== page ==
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Their debut was met with enough laughter that Boris thought the zipline meme was back
Like many, I have been missing the finer things in life since COVID – and while the ‘finer things’ tends to mean getting royally slaughtered in Sugar then getting a Sultans on the way home, it also means live comedy gigs, something Lancaster does exceptionally well.
Whipcrack, hosted by stand-up poet, Matt Panesh, was held for the first time since lockdown at Kanteena on Friday. The venue itself has finally opened up indoors and was fittingly described by one of the comedians as “they’d tried to build a theatre during an apocalypse”. This isn’t far off, especially considering he was standing on a stage flanked by a handmade EMERALD CITY sign that fluttered with green glitter curtains at every breeze. The refurbished warehouse spaced tables as far back as another postcode in efforts to comply with government regulations and, while the sound team had a job getting the speakers that far back, everyone could appreciate being just moments away from Kanteena’s famously stunning ramshackle bar (and drink selection).
Panesh, walking on-stage, reminded us all immediately of COVID with a short service announcement that acknowledged one of the strangest outcomes of the pandemic: the cheering ban. He called instead for a designated table-drummer and glass-raiser per party which several hundred tipsy onlookers were only too happy to comply with.
Then he went straight from COVID to weed and a not-so-PG poem called, ‘The Sacred Art of Self-Abuse’. The opening line was a very tasteful, “I got me dick in me hand”, which was followed by plenty more blue comedy-poetry about porn and sex. Don’t get us wrong, it was laugh-out-loud funny but anyone would need a few drinks to get into that after coming straight from work.
Next up was Eddie Fortune, a Liverpool-based comedian, who rocked up onto the stage screaming in a Powerpuff Girls t-shirt which certainly set the tone. Although when he cried, “Any gays in the building?” there was just a single, solitary whoop. (And it was from me. Sad times.)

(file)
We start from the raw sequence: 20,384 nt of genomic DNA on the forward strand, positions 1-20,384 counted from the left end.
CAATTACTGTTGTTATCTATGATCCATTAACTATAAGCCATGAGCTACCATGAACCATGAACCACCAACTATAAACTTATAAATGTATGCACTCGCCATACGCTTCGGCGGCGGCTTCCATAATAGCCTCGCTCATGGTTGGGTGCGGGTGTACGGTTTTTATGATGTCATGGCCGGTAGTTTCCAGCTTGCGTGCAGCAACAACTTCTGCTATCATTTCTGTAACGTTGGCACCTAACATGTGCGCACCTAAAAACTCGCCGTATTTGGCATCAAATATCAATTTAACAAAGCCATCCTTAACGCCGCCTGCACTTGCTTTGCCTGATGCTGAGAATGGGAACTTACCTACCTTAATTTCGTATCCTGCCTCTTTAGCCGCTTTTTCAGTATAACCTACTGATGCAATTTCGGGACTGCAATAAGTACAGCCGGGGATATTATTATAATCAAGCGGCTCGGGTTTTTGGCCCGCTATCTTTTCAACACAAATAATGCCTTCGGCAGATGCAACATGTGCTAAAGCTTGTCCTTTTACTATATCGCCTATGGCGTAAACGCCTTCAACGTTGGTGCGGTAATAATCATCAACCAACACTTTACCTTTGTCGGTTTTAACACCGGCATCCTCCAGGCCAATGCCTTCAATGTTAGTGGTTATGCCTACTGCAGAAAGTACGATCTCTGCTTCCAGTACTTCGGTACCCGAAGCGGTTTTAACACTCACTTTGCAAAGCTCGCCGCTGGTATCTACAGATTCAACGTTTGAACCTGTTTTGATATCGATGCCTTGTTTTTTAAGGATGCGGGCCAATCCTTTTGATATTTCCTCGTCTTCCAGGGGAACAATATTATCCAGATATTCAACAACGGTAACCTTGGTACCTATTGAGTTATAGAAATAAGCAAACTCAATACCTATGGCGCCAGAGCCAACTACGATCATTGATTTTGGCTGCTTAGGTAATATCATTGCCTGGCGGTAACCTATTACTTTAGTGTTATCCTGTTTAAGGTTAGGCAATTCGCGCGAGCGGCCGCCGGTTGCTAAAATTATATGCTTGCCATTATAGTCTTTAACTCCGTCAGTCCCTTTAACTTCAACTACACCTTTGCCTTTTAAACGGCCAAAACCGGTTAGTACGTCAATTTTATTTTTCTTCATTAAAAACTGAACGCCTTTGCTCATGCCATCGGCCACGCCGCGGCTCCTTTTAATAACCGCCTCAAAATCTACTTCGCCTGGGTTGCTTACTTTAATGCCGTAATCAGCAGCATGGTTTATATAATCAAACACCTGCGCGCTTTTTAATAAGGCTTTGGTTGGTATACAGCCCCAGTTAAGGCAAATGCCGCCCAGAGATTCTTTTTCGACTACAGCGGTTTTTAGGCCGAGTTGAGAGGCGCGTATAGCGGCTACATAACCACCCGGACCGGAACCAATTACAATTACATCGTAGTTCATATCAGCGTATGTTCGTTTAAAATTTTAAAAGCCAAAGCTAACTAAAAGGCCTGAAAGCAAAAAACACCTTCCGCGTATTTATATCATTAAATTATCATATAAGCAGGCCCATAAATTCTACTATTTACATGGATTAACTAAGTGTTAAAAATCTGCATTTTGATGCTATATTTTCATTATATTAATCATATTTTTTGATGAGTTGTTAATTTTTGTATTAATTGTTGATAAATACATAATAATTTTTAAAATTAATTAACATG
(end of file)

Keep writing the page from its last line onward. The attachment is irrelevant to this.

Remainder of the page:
But, credit to Eddie, he immediately started ripping into the straight couple, Tim and Veronica, in the front row before moving swiftly onto “Manspread” Steve a few tables back. From Eddie, we learned just how many calories you could burn with a blowjob, a strip tease, and a fart – which certainly has its uses. He ended with a poem about meeting his ex, “50 Shades of Gay”, which gave us about fifty new euphemisms for a penis that we were not expecting.
Next up was transgender comedian, Laura Monmouth, who chose her name based on a Star Wars reference (which is both dedication and certainly cool). She began by teaching us how to pick your pornstar name (the name of your first pet plus your mother’s maiden name, if you’re interested) and threw a prize at the winning name, Sparky Peacock. But I would raise that mine, Pumpkin Train, is far better.
She spoke about her work in radio journalism before comedy, including covering an election night in the past. As David Cameron’s face appeared more and more on the TV, she got progressively drunker and became the first trans woman to break 6 Ofcom regulations in one night.
The biggest name of the evening, though, was Live at the Apollo’s Russell Kane. He rocked onto stage to riotous applause and several stage-whispers of, “Russell Kane! Gosh, we only paid £10.”
He opened with why being a comedian in lockdown is shit, “How cocky we were! Us self-employed people, pre-pandemic,” then went straight onto the latest division in the UK: “The 2-jabbers and the pre-existing conditions crew. The 1-jab wankers who think they’re fucking immortal. And the under 25 no-jab peasants.” Me and Lucy Whalen from Bailrigg shared a despondent no-jab peasant look across the table. If we didn’t feel called out at that, we did when he brought up how easily we were all bought by Eat Out 2 Help Out – which made us all feel a little dirty.
Russell Kane was perhaps the biggest draw of the night, each anti-Boris (or “Posh Mr. Tumble”) getting its own personal standing ovation, but last on was Freddy Quinne who noted in the first minute that for some reason he was following Russell Kane, “like a bellend.”
In all fairness, he did tear apart one brave heckler and went on to give a very open discussion about frenuloplasty (which you should google). His one-fat-man’s appeal against a fat Love Island was funny, certainly when it was followed by his comment on Great British Bake Off’s fairly template casting choices.
However, some of his more dubious jokes about non-white contestants on GBBO got about the same applause as his previous jokes on the holocaust and consent when he appeared at the Hot Water Comedy Club in Liverpool – which is none.
Overall though, I couldn’t recommend Whipcrack enough. “All the performers and comedians are finally starting to come out of lockdown,” expressed Matt, the man behind Whipcrack, “so they’re all looking for anything to build back their books. You can expect more than a few incredible comedians coming up soon.”
Perhaps not the event to take your nan but certainly a night for the flat.
If you’re interested in attending any upcoming Whipcrack Comedy events, please follow the links below:
16th July skiddle.com/e/35834345
20th August skiddle.com/e/35834346
17th Sept skiddle.com/e/35834348
22nd Oct skiddle.com/e/35834350
19th Nov skiddle.com/e/35834351
10th Dec skiddle.com/e/35834352